Can You Guess How Many Workers Have Less Than $1,000 Saved for Retirement?

By Maurie Backman Markets Fool.com

While many people think $1 million is the retirement savings target they should aim for, the truth is that there's no such thing as a magic retirement number. In fact, if you're willing to live a modest lifestyle, you can quite possibly get by with far less and still enjoy a fulfilling retirement. But while you may not need to hit that $1 million threshold to retire in comfort, it's pretty safe to say that you'll need well more than $1,000 to cover your living expenses as a senior. But if a large number of Americans don't ramp up their savings efforts, that's all they'll have at the end of the day.

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According to a new report by the Employee Benefit Research Institute (EBRI), almost 25% of current workers have less than $1,000 set aside for retirement. And while many workers have amassed significantly more than that, nearly 50% have less than $25,000 in savings for the future. Considering that most of the people surveyed by the EBRI think they'll need at least $500,000 in total retirement income, it's clear that many Americans are alarmingly far behind.

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Why aren't we saving more?

While this glaring lack of savings boils down to lifestyle choices for some people (taking on higher mortgage payments, choosing expensive colleges, and so forth), a large contributing factor is having access to the right savings tools. Among workers with less than $1,000 set aside for retirement, the majority do not have access to a 401(k). In fact, a good 55 million U.S. workers don't get the option to participate in an employer-sponsored retirement plan, and while that's not a deal-breaker on the road to savings, it is another hurdle to jump.

The beauty of 401(k) plans is that they're fairly seamless. All you need to do is decide how much to contribute from each paycheck, and your employer will arrange to have a portion of your earnings filter automatically into its plan. Better yet, if your company sponsors a 401(k), there's a good chance you'll snag some free money out of the deal, because 92% of employers that provide access to a retirement savings plan also offer some type of matching incentive. And a little bit of free money can amount to a lot over time.

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Still, there's no reason to throw in the towel just because you don't have access to a 401(k). There are other savings avenues to explore that can help you meet your retirement goals.

Another way to save

In the absence of a 401(k) plan through your employer, your next best retirement savings option is none other than an IRA, the most popular versions of which are the traditional and the Roth. No matter which variety you choose, annual contributions are capped at $5,500 if you're under 50, or $6,500 if you're 50 or older. While these limits are far lower than the current limits for 401(k)s ($18,000 for workers under 50, $24,000 for those 50 and over), you still stand to save quite a bit if you max them out, invest wisely, and, most importantly, start early on in your career.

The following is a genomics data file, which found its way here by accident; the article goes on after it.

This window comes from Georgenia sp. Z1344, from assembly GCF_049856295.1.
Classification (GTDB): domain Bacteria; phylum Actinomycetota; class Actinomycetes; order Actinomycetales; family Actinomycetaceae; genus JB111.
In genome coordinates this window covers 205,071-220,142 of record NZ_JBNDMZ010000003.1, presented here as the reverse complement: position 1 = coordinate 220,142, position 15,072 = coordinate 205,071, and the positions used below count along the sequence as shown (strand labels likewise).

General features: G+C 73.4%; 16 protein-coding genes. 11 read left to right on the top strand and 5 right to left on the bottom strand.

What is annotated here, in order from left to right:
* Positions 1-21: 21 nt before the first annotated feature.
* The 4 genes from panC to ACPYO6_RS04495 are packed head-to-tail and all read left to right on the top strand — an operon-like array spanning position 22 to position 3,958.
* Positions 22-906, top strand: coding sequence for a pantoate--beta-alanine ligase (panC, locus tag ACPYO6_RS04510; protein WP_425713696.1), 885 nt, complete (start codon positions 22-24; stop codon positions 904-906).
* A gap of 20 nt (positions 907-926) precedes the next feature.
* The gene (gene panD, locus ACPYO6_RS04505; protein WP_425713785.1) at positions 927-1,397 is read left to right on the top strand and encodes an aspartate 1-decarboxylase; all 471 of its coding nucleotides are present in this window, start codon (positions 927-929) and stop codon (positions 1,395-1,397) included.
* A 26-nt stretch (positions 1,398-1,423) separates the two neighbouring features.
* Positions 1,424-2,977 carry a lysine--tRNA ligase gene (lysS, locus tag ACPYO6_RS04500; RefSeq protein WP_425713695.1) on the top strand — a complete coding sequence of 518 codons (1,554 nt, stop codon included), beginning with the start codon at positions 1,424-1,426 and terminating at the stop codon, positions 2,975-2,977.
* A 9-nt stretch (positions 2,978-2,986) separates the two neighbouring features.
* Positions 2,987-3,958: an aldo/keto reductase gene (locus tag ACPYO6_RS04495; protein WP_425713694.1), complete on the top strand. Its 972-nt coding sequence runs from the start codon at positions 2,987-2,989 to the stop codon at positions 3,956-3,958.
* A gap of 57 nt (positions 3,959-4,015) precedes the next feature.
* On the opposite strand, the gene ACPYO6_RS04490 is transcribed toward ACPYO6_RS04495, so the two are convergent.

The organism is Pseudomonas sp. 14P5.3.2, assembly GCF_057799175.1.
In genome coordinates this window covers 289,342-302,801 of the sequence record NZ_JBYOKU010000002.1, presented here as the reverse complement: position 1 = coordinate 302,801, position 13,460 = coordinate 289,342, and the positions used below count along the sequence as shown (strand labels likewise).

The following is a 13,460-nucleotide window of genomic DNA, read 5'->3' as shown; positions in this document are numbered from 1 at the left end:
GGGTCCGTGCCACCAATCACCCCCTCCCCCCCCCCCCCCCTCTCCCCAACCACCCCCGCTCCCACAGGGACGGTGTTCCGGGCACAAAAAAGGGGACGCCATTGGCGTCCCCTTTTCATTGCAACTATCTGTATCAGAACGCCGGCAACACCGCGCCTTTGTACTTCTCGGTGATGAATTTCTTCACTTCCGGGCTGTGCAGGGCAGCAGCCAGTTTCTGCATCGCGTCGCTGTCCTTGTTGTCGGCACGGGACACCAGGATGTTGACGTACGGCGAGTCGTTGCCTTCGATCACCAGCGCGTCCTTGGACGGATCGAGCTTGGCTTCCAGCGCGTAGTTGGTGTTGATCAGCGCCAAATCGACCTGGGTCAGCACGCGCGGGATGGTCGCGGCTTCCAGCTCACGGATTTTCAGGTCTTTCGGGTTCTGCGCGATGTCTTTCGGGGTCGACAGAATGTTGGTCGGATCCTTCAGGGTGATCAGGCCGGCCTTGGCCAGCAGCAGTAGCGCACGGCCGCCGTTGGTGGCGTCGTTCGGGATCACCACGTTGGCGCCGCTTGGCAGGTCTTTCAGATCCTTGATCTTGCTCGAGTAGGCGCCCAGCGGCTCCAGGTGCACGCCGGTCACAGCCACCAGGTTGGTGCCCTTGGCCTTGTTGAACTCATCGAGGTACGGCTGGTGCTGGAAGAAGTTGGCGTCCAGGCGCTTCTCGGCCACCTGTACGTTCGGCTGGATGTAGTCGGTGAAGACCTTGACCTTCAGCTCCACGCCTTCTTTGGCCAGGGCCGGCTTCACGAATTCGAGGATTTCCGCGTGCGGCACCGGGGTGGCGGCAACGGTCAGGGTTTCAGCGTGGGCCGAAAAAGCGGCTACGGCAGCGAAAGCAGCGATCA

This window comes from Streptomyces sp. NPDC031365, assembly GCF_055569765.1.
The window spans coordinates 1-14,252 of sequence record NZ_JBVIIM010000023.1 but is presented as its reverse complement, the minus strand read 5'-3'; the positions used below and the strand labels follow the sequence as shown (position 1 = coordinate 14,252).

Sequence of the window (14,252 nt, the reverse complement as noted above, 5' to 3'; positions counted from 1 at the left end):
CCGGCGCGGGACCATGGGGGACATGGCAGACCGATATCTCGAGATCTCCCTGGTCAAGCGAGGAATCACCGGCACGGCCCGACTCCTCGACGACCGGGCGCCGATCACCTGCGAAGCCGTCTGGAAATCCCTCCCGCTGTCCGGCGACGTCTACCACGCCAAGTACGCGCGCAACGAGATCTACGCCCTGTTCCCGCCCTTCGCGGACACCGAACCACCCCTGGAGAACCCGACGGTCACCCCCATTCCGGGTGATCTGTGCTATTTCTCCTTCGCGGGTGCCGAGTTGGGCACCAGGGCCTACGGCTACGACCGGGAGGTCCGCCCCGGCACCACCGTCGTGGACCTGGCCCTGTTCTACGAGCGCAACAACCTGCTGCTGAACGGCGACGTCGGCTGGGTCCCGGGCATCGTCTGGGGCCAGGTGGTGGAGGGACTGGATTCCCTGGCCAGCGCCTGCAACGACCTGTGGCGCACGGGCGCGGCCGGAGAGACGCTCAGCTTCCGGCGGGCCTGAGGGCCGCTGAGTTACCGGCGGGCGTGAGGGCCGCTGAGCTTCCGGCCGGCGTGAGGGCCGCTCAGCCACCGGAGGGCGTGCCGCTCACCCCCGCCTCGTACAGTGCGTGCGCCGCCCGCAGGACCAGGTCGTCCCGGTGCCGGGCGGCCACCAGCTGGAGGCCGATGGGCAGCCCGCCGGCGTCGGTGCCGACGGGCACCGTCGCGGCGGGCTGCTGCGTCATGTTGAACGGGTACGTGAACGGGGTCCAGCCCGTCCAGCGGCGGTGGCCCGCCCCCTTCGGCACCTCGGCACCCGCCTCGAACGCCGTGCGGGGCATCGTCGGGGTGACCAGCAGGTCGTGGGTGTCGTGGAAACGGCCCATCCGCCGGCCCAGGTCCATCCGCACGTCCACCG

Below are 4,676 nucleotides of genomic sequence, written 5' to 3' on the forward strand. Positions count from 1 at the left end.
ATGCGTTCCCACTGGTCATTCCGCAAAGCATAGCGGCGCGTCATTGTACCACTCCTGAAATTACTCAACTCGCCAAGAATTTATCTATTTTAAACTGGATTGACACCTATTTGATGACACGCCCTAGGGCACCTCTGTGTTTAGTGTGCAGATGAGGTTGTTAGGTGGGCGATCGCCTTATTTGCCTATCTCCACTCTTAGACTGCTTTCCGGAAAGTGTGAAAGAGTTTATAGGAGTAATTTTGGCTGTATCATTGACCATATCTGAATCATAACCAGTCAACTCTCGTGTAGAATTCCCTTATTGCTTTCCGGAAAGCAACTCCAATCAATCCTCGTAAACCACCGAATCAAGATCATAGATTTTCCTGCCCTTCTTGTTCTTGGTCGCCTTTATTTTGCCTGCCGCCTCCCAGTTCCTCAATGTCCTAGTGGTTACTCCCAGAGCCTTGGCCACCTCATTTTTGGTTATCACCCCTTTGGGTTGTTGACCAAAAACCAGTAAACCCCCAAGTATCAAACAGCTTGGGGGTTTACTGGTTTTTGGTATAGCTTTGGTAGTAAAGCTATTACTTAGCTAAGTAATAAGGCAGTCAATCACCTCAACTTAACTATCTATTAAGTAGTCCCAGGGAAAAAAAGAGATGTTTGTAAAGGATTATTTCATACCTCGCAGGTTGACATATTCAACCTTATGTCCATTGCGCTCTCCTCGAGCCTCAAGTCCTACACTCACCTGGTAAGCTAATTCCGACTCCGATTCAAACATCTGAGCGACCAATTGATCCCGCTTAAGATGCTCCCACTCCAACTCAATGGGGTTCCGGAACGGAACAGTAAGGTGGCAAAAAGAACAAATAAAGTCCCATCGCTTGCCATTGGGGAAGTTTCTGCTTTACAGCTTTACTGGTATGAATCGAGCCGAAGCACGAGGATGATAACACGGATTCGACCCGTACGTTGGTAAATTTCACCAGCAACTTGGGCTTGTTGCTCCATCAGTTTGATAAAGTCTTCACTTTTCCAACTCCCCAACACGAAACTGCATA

Even if you don't manage to max out these limits (which most workers can't do), if you make an effort to begin saving while you still have several decades of growth ahead of you, you can turn a series of fairly small contributions into quite a large sum. Remember, like 401(k)s, IRAs offer the benefit of tax-deferred (or, in the case of a Roth, tax-free) growth. This means you won't pay taxes on your investment gains along the way, so you can retain and reinvest your earnings year after year.

Take a look at the following table, which shows how much money you stand to accumulate if you start funding your IRA with $2,400/year at various points during your career:

If You Start Saving $200 a Month at Age...

Here's What You'll Have by Age 65 (Assumes an 8% Average Annual Return)...

25

$622,000

30

$413,000

35

$272,000

40

$175,000

45

$110,000

50

$65,000

TABLE AND CALCULATIONS BY AUTHOR.

You can't help but notice the gaping difference between kicking off your savings efforts at age 25 versus starting just five years later. While saving those five extra years means putting just $12,000 more of your own money into a retirement account, thanks to the power of compounding, you'll come away over $200,000 richer for it.

The sooner you commit to saving, the greater your chances of securing a financially stable retirement. So if you're among the 25% of workers with under $1,000 set aside for the future, consider this your wakeup call: You have the ability to change your fate. You just need to be willing to make the effort.

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